Chris Trevas has done a lot of work based on the Millennium Falcon. I first became aware of his work when I stumbled upon his “Never Tell Me The Odds” print. I loved the way that it covered such a well known scene from The Empire Strikes Back, but from a different viewpoint.
The following year, he released the incredible “The Hunter And His Prey”. The year after that “His Vision Returns”. I loved the style and the way he was able to take an established scene and alter our viewpoint of that scene. In addition to his art prints, Chris was also heavily involved in the Star Wars blue prints, the Haynes manual and the thoroughly recommended “3d Owners guides” with Chris Reiff and Ryder Windham.
How long have you been a professional artist and how did your association with Star Wars begin?
My first official Star Wars job was in 1995 for the Star Wars Roleplaying Game. I had met the editors at West End Games during the summer at a convention in Chicago. They liked my work and called me that fall to work on one of their books. I worked with them for many years on a variety of game books, cards, and a few covers.
How long does it generally take to create a new piece? What stages do you have to go through before the final image is ready for print or publication?
It varies a lot depending on the complexity and style since I work on a wide range of projects. A typical book interior illustration might take a few days while larger pieces like the prints I’ve done for the Star Wars Celebration Art Shows take a few weeks. Something like the Haynes Falcon Manual cover takes even longer. I usually only get a brief written description from the client from that I’ll sketch up a few thumbnail sketches to figure out the illustration. These are usually just for myself to decide on the composition. Once I have a good idea worked up I do a black and white drawing that is submitted to Lucasfilm before proceeded to the final art. I work digitally now so I ‘paint’ the art in Photoshop and upload the file to the client when it’s done. I also often use Adobe Illustrator for my more technical work.
I appreciate that much of your work is commissioned by publishing houses for the book work that you have done, but how much freedom do you have in creating new work? Can you work on images that suit you?
Some books have very specific needs where I might not have a lot of freedom, but a lot of book work is very collaborative. The Haynes manuals for example are a blank slate when the project starts. Co-illustrator Chris Reiff and I work with the author, Ryder Wyndham, to determine the artwork we want to create and the style of each piece. There’s a lot of back and forth with the artwork and text influencing each other. Other books like the Star Wars Essential Guides have specific scenes they need, but I usually work with one or more other artists and we can often choose specific images we’d like to do. I have complete creative freedom with my art prints for Star Wars Celebration. That makes those pieces extremely rewarding to work on from concept to execution to final production.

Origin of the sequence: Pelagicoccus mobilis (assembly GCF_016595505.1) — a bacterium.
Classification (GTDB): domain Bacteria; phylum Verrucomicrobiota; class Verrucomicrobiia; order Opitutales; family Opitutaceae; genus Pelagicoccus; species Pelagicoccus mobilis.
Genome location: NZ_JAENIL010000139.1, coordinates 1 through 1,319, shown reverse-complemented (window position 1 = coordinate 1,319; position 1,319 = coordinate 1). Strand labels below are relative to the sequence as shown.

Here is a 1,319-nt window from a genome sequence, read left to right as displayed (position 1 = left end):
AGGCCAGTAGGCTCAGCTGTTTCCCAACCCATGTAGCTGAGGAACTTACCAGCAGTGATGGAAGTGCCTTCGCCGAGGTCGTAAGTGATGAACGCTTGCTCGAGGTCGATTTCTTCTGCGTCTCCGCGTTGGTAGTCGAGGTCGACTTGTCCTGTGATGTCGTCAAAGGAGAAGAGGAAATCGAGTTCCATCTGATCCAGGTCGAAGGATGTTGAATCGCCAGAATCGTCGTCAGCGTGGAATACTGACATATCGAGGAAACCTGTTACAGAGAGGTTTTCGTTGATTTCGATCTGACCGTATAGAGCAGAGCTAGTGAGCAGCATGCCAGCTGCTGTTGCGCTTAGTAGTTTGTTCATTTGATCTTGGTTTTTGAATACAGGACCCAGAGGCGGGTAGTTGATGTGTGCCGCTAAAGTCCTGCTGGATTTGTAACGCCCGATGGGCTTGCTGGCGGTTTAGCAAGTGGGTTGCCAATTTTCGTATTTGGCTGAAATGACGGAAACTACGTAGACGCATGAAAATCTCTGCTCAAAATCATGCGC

What are you working on at the moment? I’d imagine that you have a few works on the go at any one time.
I’m working on some toy packaging artwork for the upcoming Transformers 4 movie. It’s a nice little break to illustrate for another franchise. I have a special Star Wars Valentine’s Day illustration I’m doing for the Randomhouse website. That’s a regular project I’ve done for the last few years. I’m also about to start working on a new Star Wars book. I only just got some brief details on what’s needed and I’m looking forward to learning more about the project. I have plans for a couple other Star Wars books for later in the year.
You’re clearly a Star Wars fan. What has been your favourite work to date?
It’s always hard to pick a favourite. My limited edition print for Star Wars Celebration V, ‘The Hunter and His Prey’ might be my favourite although all of the Celebration prints I’ve done are very personally rewarding. The 3-D Millennium Falcon Owner’s Guide was fun and very unique. That might be my favourite book, but I’m proud of the Haynes Manuals too.
What media do you use when creating these pieces? Are you a digital artist?
I do work mostly digital these days. My programs of choice are Adobe Photoshop and Illustrator. I use Photoshop for more realistic rendered pieces: scenes, portraits, etc. Illustrator for technical line work and diagrams.
I first encountered your work when I came across your awesome “Never Tell Me The Odds”. The thing I particularly like about your work is the out of the box perspective that you bring to established scenes. What inspires you to come up with these unique views?